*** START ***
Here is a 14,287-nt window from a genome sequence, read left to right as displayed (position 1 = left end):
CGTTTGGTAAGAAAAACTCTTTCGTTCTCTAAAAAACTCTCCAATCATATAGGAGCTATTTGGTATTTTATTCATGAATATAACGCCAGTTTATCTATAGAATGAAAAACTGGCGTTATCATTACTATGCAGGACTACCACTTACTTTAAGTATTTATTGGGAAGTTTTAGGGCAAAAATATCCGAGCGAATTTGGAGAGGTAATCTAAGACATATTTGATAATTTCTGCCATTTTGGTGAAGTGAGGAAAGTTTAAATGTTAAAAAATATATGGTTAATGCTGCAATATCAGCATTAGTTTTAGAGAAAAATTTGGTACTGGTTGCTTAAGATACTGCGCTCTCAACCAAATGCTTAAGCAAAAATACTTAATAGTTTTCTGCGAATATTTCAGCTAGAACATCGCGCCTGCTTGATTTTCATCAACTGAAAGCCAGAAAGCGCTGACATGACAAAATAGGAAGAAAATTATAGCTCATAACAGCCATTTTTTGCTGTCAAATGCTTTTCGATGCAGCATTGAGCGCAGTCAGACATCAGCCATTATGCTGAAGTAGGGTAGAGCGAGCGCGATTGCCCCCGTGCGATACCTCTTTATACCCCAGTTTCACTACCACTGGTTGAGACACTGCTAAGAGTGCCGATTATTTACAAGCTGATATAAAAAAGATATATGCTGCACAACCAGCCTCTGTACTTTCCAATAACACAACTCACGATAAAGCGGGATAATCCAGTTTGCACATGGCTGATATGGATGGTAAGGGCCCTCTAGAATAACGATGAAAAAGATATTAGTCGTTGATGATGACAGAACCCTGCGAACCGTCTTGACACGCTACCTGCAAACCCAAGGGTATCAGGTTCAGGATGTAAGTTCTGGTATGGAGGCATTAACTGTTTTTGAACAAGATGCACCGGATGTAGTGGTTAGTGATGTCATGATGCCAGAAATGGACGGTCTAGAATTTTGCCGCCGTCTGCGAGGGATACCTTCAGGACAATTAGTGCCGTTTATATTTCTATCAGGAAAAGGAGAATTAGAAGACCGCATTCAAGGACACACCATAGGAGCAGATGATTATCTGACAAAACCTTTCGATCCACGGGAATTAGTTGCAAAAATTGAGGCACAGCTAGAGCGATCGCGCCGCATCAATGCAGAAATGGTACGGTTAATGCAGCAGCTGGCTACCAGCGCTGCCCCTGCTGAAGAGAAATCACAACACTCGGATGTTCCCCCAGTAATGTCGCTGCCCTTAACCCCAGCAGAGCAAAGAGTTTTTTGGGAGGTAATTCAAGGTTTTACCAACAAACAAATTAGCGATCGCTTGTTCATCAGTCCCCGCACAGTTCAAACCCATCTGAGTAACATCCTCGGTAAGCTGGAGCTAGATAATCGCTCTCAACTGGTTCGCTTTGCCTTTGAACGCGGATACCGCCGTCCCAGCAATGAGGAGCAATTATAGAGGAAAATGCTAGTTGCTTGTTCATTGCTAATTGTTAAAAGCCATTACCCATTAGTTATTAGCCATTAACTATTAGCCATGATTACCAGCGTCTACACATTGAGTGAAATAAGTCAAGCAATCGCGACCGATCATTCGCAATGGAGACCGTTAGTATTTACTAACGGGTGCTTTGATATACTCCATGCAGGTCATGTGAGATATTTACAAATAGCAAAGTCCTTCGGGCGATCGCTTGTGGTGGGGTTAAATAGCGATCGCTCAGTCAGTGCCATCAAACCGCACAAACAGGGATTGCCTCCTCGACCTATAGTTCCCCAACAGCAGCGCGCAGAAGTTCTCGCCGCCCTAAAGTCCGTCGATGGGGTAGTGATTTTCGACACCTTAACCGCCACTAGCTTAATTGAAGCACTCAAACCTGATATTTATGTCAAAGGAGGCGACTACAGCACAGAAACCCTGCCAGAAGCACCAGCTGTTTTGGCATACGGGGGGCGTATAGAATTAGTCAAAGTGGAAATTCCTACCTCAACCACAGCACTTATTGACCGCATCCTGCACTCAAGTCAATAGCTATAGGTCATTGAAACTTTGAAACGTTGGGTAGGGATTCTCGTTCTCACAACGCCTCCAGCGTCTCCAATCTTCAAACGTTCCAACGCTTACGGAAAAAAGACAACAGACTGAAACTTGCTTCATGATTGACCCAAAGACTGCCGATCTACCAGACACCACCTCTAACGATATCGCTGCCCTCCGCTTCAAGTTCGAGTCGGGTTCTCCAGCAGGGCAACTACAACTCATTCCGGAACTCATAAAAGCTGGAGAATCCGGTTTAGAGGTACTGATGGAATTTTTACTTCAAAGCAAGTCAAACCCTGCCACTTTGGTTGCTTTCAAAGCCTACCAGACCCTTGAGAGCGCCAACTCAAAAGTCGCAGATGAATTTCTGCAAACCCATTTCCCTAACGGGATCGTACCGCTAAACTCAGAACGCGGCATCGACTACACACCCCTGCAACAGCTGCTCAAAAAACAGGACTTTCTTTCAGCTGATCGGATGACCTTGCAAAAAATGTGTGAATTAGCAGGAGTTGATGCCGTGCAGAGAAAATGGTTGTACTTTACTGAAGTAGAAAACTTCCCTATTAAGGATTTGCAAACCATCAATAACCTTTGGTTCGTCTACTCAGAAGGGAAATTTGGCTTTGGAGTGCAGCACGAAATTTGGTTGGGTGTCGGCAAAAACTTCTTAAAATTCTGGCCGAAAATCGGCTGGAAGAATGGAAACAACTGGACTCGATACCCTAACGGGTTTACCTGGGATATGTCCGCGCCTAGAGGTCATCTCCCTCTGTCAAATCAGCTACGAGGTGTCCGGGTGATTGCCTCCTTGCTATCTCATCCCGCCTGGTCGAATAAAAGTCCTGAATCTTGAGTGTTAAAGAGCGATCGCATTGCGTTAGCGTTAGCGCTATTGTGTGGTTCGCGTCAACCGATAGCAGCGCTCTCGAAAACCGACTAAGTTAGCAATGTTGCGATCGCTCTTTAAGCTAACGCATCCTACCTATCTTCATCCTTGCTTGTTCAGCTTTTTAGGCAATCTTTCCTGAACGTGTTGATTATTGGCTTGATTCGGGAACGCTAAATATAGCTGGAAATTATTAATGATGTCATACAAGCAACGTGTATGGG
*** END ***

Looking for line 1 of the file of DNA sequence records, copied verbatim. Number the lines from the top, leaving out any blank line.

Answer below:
Here is a 14,287-nt window from a genome sequence, read left to right as displayed (position 1 = left end):